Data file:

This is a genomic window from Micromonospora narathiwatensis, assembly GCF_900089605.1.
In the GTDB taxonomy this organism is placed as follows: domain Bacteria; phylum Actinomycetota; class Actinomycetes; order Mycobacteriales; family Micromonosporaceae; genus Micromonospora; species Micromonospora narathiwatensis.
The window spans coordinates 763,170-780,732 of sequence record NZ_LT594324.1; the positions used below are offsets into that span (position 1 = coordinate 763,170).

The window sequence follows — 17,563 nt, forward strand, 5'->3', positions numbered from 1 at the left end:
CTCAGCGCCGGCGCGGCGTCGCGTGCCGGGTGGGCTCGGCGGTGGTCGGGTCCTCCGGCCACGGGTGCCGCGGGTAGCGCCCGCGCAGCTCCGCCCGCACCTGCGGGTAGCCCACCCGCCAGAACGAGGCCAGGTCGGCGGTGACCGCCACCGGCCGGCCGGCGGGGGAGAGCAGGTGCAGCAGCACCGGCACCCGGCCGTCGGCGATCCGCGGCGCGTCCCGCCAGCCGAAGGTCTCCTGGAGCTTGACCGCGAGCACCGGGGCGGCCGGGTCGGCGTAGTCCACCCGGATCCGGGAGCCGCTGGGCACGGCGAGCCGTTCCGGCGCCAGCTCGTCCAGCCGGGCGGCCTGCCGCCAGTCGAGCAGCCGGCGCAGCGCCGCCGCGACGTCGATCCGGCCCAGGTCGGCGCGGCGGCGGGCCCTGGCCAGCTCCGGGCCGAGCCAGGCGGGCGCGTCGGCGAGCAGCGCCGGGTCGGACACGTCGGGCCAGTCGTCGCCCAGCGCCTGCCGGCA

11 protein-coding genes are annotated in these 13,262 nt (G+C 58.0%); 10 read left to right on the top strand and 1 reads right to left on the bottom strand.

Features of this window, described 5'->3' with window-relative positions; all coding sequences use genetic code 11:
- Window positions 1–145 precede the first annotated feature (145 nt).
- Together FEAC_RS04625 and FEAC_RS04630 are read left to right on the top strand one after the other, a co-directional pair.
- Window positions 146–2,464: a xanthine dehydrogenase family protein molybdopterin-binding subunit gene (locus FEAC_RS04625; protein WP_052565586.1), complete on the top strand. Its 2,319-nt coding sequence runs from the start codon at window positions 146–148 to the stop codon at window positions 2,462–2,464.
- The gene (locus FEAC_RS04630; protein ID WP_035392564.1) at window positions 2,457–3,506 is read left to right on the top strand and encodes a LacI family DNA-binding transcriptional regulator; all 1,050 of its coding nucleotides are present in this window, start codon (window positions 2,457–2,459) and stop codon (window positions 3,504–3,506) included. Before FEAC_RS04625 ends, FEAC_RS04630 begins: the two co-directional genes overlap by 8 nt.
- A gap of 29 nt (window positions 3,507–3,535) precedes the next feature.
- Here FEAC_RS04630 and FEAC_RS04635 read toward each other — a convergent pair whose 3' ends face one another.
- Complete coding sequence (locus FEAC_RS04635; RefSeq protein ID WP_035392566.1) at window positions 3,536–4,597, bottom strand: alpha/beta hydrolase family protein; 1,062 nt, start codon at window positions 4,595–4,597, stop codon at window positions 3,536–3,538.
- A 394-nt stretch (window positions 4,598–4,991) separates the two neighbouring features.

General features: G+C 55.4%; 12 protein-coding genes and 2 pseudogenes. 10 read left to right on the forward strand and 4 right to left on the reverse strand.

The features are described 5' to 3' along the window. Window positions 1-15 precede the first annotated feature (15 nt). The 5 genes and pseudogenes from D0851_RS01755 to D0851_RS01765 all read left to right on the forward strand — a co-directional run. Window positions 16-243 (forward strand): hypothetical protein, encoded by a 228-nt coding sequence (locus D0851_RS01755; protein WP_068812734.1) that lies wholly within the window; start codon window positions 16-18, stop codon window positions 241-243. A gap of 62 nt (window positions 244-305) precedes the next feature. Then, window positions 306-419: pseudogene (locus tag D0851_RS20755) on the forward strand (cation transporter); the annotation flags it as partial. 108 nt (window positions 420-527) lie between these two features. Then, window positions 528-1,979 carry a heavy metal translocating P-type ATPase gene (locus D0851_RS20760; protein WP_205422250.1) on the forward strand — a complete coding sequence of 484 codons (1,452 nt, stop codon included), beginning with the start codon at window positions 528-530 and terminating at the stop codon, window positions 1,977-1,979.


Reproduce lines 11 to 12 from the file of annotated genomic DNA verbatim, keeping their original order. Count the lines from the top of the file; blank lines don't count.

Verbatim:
- The gene (locus FEAC_RS04630; protein ID WP_035392564.1) at window positions 2,457–3,506 is read left to right on the top strand and encodes a LacI family DNA-binding transcriptional regulator; all 1,050 of its coding nucleotides are present in this window, start codon (window positions 2,457–2,459) and stop codon (window positions 3,504–3,506) included. Before FEAC_RS04625 ends, FEAC_RS04630 begins: the two co-directional genes overlap by 8 nt.
- A gap of 29 nt (window positions 3,507–3,535) precedes the next feature.